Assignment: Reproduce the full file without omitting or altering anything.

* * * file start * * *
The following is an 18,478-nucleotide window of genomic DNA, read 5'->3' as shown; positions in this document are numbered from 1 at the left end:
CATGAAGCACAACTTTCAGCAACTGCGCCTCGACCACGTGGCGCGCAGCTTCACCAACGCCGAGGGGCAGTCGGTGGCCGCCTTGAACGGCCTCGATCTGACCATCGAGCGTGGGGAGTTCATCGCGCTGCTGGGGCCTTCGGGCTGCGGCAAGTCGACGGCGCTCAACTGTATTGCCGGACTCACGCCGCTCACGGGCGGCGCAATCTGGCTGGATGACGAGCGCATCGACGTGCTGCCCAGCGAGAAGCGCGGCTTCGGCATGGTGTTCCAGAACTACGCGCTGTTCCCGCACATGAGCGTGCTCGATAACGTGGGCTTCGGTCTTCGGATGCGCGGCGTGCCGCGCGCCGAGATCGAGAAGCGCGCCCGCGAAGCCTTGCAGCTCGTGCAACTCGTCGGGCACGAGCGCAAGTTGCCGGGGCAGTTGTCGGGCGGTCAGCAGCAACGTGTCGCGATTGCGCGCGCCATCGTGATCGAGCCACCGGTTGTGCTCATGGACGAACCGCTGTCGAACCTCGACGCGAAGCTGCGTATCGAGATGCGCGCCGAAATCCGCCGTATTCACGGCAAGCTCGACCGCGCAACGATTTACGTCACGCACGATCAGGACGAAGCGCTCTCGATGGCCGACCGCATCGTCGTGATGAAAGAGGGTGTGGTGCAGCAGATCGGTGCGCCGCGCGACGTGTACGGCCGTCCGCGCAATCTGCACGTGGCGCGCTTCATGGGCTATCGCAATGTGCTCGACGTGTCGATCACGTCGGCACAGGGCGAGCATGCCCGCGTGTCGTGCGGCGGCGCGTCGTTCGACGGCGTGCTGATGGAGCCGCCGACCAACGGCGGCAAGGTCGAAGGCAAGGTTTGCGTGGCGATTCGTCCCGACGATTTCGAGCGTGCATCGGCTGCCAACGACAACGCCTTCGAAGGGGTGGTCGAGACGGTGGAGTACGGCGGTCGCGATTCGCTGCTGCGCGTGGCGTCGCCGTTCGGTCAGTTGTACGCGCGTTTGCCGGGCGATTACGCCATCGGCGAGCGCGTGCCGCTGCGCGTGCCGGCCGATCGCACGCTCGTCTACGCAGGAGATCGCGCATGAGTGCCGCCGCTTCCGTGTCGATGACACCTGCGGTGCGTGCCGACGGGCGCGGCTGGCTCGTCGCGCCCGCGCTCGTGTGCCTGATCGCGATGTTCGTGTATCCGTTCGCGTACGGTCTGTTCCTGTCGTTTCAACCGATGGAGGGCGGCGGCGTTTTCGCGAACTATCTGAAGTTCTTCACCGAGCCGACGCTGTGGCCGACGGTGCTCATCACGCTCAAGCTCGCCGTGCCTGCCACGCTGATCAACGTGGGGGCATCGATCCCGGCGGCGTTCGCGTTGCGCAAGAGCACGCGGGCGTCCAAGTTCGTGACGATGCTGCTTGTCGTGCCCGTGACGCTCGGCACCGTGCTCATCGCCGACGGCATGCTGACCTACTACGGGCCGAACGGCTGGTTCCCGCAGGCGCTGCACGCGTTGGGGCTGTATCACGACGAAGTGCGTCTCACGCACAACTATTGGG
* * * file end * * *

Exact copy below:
The following is an 18,478-nucleotide window of genomic DNA, read 5'->3' as shown; positions in this document are numbered from 1 at the left end:
CATGAAGCACAACTTTCAGCAACTGCGCCTCGACCACGTGGCGCGCAGCTTCACCAACGCCGAGGGGCAGTCGGTGGCCGCCTTGAACGGCCTCGATCTGACCATCGAGCGTGGGGAGTTCATCGCGCTGCTGGGGCCTTCGGGCTGCGGCAAGTCGACGGCGCTCAACTGTATTGCCGGACTCACGCCGCTCACGGGCGGCGCAATCTGGCTGGATGACGAGCGCATCGACGTGCTGCCCAGCGAGAAGCGCGGCTTCGGCATGGTGTTCCAGAACTACGCGCTGTTCCCGCACATGAGCGTGCTCGATAACGTGGGCTTCGGTCTTCGGATGCGCGGCGTGCCGCGCGCCGAGATCGAGAAGCGCGCCCGCGAAGCCTTGCAGCTCGTGCAACTCGTCGGGCACGAGCGCAAGTTGCCGGGGCAGTTGTCGGGCGGTCAGCAGCAACGTGTCGCGATTGCGCGCGCCATCGTGATCGAGCCACCGGTTGTGCTCATGGACGAACCGCTGTCGAACCTCGACGCGAAGCTGCGTATCGAGATGCGCGCCGAAATCCGCCGTATTCACGGCAAGCTCGACCGCGCAACGATTTACGTCACGCACGATCAGGACGAAGCGCTCTCGATGGCCGACCGCATCGTCGTGATGAAAGAGGGTGTGGTGCAGCAGATCGGTGCGCCGCGCGACGTGTACGGCCGTCCGCGCAATCTGCACGTGGCGCGCTTCATGGGCTATCGCAATGTGCTCGACGTGTCGATCACGTCGGCACAGGGCGAGCATGCCCGCGTGTCGTGCGGCGGCGCGTCGTTCGACGGCGTGCTGATGGAGCCGCCGACCAACGGCGGCAAGGTCGAAGGCAAGGTTTGCGTGGCGATTCGTCCCGACGATTTCGAGCGTGCATCGGCTGCCAACGACAACGCCTTCGAAGGGGTGGTCGAGACGGTGGAGTACGGCGGTCGCGATTCGCTGCTGCGCGTGGCGTCGCCGTTCGGTCAGTTGTACGCGCGTTTGCCGGGCGATTACGCCATCGGCGAGCGCGTGCCGCTGCGCGTGCCGGCCGATCGCACGCTCGTCTACGCAGGAGATCGCGCATGAGTGCCGCCGCTTCCGTGTCGATGACACCTGCGGTGCGTGCCGACGGGCGCGGCTGGCTCGTCGCGCCCGCGCTCGTGTGCCTGATCGCGATGTTCGTGTATCCGTTCGCGTACGGTCTGTTCCTGTCGTTTCAACCGATGGAGGGCGGCGGCGTTTTCGCGAACTATCTGAAGTTCTTCACCGAGCCGACGCTGTGGCCGACGGTGCTCATCACGCTCAAGCTCGCCGTGCCTGCCACGCTGATCAACGTGGGGGCATCGATCCCGGCGGCGTTCGCGTTGCGCAAGAGCACGCGGGCGTCCAAGTTCGTGACGATGCTGCTTGTCGTGCCCGTGACGCTCGGCACCGTGCTCATCGCCGACGGCATGCTGACCTACTACGGGCCGAACGGCTGGTTCCCGCAGGCGCTGCACGCGTTGGGGCTGTATCACGACGAAGTGCGTCTCACGCACAACTATTGGG